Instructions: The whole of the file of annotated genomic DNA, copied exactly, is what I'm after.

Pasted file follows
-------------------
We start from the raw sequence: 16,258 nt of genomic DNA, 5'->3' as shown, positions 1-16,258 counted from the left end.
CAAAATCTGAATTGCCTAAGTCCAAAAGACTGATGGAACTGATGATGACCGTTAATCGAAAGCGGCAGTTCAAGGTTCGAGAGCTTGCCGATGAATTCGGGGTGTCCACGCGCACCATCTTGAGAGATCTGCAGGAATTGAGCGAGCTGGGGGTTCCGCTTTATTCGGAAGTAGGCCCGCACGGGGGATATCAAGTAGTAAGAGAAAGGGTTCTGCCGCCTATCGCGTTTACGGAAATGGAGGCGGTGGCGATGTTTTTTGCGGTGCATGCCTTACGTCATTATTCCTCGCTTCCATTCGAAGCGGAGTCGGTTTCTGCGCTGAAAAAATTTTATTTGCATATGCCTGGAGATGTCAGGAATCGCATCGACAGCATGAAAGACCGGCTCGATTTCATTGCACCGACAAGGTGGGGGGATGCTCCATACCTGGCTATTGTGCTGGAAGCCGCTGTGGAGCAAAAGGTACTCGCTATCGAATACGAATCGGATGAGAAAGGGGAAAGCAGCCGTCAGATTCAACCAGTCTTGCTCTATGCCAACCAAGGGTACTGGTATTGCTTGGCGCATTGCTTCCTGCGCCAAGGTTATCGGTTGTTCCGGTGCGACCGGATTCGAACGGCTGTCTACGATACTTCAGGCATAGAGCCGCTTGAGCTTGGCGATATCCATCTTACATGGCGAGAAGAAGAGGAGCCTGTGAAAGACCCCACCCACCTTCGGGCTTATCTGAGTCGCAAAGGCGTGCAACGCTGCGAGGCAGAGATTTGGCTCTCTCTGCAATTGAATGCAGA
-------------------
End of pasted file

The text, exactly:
We start from the raw sequence: 16,258 nt of genomic DNA, 5'->3' as shown, positions 1-16,258 counted from the left end.
CAAAATCTGAATTGCCTAAGTCCAAAAGACTGATGGAACTGATGATGACCGTTAATCGAAAGCGGCAGTTCAAGGTTCGAGAGCTTGCCGATGAATTCGGGGTGTCCACGCGCACCATCTTGAGAGATCTGCAGGAATTGAGCGAGCTGGGGGTTCCGCTTTATTCGGAAGTAGGCCCGCACGGGGGATATCAAGTAGTAAGAGAAAGGGTTCTGCCGCCTATCGCGTTTACGGAAATGGAGGCGGTGGCGATGTTTTTTGCGGTGCATGCCTTACGTCATTATTCCTCGCTTCCATTCGAAGCGGAGTCGGTTTCTGCGCTGAAAAAATTTTATTTGCATATGCCTGGAGATGTCAGGAATCGCATCGACAGCATGAAAGACCGGCTCGATTTCATTGCACCGACAAGGTGGGGGGATGCTCCATACCTGGCTATTGTGCTGGAAGCCGCTGTGGAGCAAAAGGTACTCGCTATCGAATACGAATCGGATGAGAAAGGGGAAAGCAGCCGTCAGATTCAACCAGTCTTGCTCTATGCCAACCAAGGGTACTGGTATTGCTTGGCGCATTGCTTCCTGCGCCAAGGTTATCGGTTGTTCCGGTGCGACCGGATTCGAACGGCTGTCTACGATACTTCAGGCATAGAGCCGCTTGAGCTTGGCGATATCCATCTTACATGGCGAGAAGAAGAGGAGCCTGTGAAAGACCCCACCCACCTTCGGGCTTATCTGAGTCGCAAAGGCGTGCAACGCTGCGAGGCAGAGATTTGGCTCTCTCTGCAATTGAATGCAGA